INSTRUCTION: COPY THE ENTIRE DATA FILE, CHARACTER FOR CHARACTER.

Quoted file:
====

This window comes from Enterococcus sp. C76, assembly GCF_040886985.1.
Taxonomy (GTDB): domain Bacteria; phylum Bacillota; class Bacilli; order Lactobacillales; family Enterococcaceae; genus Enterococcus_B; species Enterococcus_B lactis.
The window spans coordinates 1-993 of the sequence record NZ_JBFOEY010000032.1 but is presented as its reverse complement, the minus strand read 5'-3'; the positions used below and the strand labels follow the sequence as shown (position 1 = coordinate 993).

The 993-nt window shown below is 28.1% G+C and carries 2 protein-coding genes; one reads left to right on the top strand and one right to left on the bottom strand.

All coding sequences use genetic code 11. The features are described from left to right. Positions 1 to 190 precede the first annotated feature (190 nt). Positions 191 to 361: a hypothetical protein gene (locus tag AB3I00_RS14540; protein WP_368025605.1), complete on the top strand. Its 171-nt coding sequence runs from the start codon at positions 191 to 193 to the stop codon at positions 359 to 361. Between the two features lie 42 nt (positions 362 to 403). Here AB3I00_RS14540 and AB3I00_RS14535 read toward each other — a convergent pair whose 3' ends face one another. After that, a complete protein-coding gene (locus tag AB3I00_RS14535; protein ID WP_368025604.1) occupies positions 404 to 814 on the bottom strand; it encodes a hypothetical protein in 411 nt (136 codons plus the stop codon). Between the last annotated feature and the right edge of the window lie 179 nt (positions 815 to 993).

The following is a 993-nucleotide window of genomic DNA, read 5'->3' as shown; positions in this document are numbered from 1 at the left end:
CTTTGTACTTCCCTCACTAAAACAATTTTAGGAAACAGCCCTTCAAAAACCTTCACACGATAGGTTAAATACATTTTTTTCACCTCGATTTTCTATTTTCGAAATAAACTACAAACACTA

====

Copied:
This window comes from Enterococcus sp. C76, assembly GCF_040886985.1.
Taxonomy (GTDB): domain Bacteria; phylum Bacillota; class Bacilli; order Lactobacillales; family Enterococcaceae; genus Enterococcus_B; species Enterococcus_B lactis.
The window spans coordinates 1-993 of the sequence record NZ_JBFOEY010000032.1 but is presented as its reverse complement, the minus strand read 5'-3'; the positions used below and the strand labels follow the sequence as shown (position 1 = coordinate 993).

The 993-nt window shown below is 28.1% G+C and carries 2 protein-coding genes; one reads left to right on the top strand and one right to left on the bottom strand.

All coding sequences use genetic code 11. The features are described from left to right. Positions 1 to 190 precede the first annotated feature (190 nt). Positions 191 to 361: a hypothetical protein gene (locus tag AB3I00_RS14540; protein WP_368025605.1), complete on the top strand. Its 171-nt coding sequence runs from the start codon at positions 191 to 193 to the stop codon at positions 359 to 361. Between the two features lie 42 nt (positions 362 to 403). Here AB3I00_RS14540 and AB3I00_RS14535 read toward each other — a convergent pair whose 3' ends face one another. After that, a complete protein-coding gene (locus tag AB3I00_RS14535; protein ID WP_368025604.1) occupies positions 404 to 814 on the bottom strand; it encodes a hypothetical protein in 411 nt (136 codons plus the stop codon). Between the last annotated feature and the right edge of the window lie 179 nt (positions 815 to 993).

The following is a 993-nucleotide window of genomic DNA, read 5'->3' as shown; positions in this document are numbered from 1 at the left end:
CTTTGTACTTCCCTCACTAAAACAATTTTAGGAAACAGCCCTTCAAAAACCTTCACACGATAGGTTAAATACATTTTTTTCACCTCGATTTTCTATTTTCGAAATAAACTACAAACACTA